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  • Writer's pictureGordon G. Andrew

Using Negative Publicity for Negotiating Leverage

A behind-the-scenes PR tactic that’s occasionally practiced (most often by law firms on behalf of their clients) involves using the threat of negative publicity as a negotiating ploy. In high-profile divorces, disputes involving celebrities or sports personalities, corporate mistakes and the misdeeds of senior executives, the direct or implied suggestion that unpleasant, embarrassing or damaging information will be disclosed to the media often can serve as an effective bargaining chip.

Although it raises the hackles of many PR practitioners who consider the tactic unethical, there’s no direct reference in PRSA’s Code of Ethics to the practice of strategic dissemination of accurate information regarding an individual or company. However, it certainly can be classified as a bare knuckles PR tactic that most companies should not attempt.

Professionalism notwithstanding, I decided to use the threat of negative publicity for personal advantage in my negotiations with BMW of North America involving the lease of my 1992 318i, which over the course of less than a year had 27 different problems – including engine failure, faulty muffler system and a sideview mirror that simply fell off the car. After multiple trips to my local BMW dealer, I felt it was time to bypass Lemon Laws and escalate the issue.

Here’s the PR strategy I applied:

  • I created a simple tombstone ad that read: “Looking for a Reason NOT to buy or lease a BMW 318i ? Call me. I’ve got 27 Good Ones.”

  • I drafted a press release entitled, “Irate BMW Owner Places Ads in New York Times and Wall Street Journal after 27 Problems with 318i,” that detailed the car’s various issues.

  • I compiled a comprehensive list of automotive editors at every major publication.

  • I drafted a letter to the CEO of BMW of North America that said, in effect, “As a courtesy, I thought you would like to see the advertising and press release that’s scheduled for distribution next Wednesday.”

  • I FedExed the letter, the advertisement, the press release, and the editor list to BMW headquarters in New Jersey.

Two days later, I received a call from BMW’s national head of customer service, who opened our conversation with:

“Mr. Andrew. I understand you have a problem with your 318i?”

“In fact,” I responded, “I’ve had 27 problems with the car.”

“Have all of those 27 problems been fixed to your satisfaction?” he asked.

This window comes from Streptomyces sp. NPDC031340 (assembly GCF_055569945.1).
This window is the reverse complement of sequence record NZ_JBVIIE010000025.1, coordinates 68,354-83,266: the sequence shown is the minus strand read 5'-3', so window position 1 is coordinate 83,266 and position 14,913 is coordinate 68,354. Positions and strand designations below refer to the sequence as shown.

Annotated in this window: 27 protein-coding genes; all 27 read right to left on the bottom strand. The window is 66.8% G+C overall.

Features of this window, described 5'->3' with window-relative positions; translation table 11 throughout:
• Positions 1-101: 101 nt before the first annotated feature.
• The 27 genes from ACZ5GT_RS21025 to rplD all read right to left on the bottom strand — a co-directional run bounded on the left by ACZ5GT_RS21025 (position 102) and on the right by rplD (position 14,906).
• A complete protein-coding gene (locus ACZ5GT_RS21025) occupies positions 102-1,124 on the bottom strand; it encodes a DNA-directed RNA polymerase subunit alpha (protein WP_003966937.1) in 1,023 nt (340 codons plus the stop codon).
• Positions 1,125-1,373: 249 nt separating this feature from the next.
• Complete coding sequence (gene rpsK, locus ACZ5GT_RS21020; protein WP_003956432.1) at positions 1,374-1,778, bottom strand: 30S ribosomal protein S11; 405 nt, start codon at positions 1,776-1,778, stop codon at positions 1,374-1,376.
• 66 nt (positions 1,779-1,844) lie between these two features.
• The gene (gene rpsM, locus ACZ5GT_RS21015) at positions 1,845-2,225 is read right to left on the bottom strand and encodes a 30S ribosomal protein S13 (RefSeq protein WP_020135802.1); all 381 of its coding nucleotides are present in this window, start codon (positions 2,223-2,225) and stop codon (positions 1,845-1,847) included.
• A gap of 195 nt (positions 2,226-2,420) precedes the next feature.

I countered with, “What is BMW’s slogan?”

“What do you mean?” he said.

“What’s your tag line? Your advertising slogan? The phrase BMW uses to distinguish itself from other cars? “ I said.

He said nothing.

“Doesn’t BMW claim to be The Ultimate Driving Machine?” I asked.

His tone of voice changed. “What do you want from BMW, Mr. Andrew?”

“I want a new car.” I said.

He laughed. I didn’t.

“Here’s the deal,” I said. “Either you give me a new car, or I place the ads and distribute the press release on Wednesday. It’s your call.”

After a very long pause, he asked, “Can you give me more time than that?”

I said, “You have until Friday. Thanks for your call.” And I hung up the phone.

On Thursday, I received a call from my local BMW dealership, asking me to bring my car in as soon as possible for “an inspection.” When I arrived at the dealership the next morning, I noticed that all of the parts & service staff were wearing ties. I asked the service manager (who was also wearing a blazer with a BMW logo on the pocket) why everyone was dressed so formally. He pulled me aside, and whispered, “Mr. Andrew, I’ve worked at this dealership for 7 years, and no one from BMW of North America has ever been here for any reason. Today the head of service for all of BMW will be here, and he’s coming to look at YOUR car.”


Here’s what BMW offered me: If I paid for taxes and registration, they would swap the 1992 4-cylinder 318i clunker for a brand new 1993 6-cylinder 325i. I took the deal, and never had a single problem with the 325i while I owned the car.

The lesson in this for people looking to use negative publicity as negotiating leverage, is that you must:

  1. Possess truthful information that’s likely to cause tangible reputational / brand damage.

  2. Convince the other party that you have the ability and intention to disseminate that information.

  3. Demonstrate that you either have nothing to lose, that you have a few screws loose, or both.

Publicity threats aside, the marketing lesson in this for BMW of North America is that by dealing with me fairly, they created a lifelong customer. I believe BMW does live up to its Ultimate Driving Machine claim, and I have leased BMWs since 1992 for that reason. However, the assumption BMW should have made in its negotiating strategy is that there was no way a guy who couldn't afford to drive one of their 7 Series cars would have made good on a threat to place expensive ads in the NYTimes or WSJournal.

I was bluffing. But because I was holding negative national publicity as a powerful card that I might play, I won the standoff.

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